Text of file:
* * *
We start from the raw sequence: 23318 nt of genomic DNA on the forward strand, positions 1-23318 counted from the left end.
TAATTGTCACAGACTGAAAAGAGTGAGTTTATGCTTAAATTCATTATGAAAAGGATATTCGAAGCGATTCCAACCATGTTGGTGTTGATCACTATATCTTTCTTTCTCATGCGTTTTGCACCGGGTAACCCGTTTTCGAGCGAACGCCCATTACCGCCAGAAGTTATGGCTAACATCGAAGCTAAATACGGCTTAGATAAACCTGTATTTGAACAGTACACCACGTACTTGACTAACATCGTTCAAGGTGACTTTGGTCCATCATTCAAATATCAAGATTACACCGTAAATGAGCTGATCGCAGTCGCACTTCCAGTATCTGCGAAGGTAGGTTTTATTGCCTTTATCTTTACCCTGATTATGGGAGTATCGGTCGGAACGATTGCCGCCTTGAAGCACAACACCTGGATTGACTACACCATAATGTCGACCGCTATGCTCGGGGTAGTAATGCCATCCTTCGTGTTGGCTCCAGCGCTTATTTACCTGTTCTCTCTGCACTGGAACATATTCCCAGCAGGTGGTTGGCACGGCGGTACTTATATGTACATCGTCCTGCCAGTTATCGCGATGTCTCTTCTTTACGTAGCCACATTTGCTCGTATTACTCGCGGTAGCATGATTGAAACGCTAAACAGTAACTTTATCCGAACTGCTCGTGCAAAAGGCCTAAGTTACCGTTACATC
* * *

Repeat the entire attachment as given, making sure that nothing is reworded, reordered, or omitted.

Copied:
We start from the raw sequence: 23318 nt of genomic DNA on the forward strand, positions 1-23318 counted from the left end.
TAATTGTCACAGACTGAAAAGAGTGAGTTTATGCTTAAATTCATTATGAAAAGGATATTCGAAGCGATTCCAACCATGTTGGTGTTGATCACTATATCTTTCTTTCTCATGCGTTTTGCACCGGGTAACCCGTTTTCGAGCGAACGCCCATTACCGCCAGAAGTTATGGCTAACATCGAAGCTAAATACGGCTTAGATAAACCTGTATTTGAACAGTACACCACGTACTTGACTAACATCGTTCAAGGTGACTTTGGTCCATCATTCAAATATCAAGATTACACCGTAAATGAGCTGATCGCAGTCGCACTTCCAGTATCTGCGAAGGTAGGTTTTATTGCCTTTATCTTTACCCTGATTATGGGAGTATCGGTCGGAACGATTGCCGCCTTGAAGCACAACACCTGGATTGACTACACCATAATGTCGACCGCTATGCTCGGGGTAGTAATGCCATCCTTCGTGTTGGCTCCAGCGCTTATTTACCTGTTCTCTCTGCACTGGAACATATTCCCAGCAGGTGGTTGGCACGGCGGTACTTATATGTACATCGTCCTGCCAGTTATCGCGATGTCTCTTCTTTACGTAGCCACATTTGCTCGTATTACTCGCGGTAGCATGATTGAAACGCTAAACAGTAACTTTATCCGAACTGCTCGTGCAAAAGGCCTAAGTTACCGTTACATC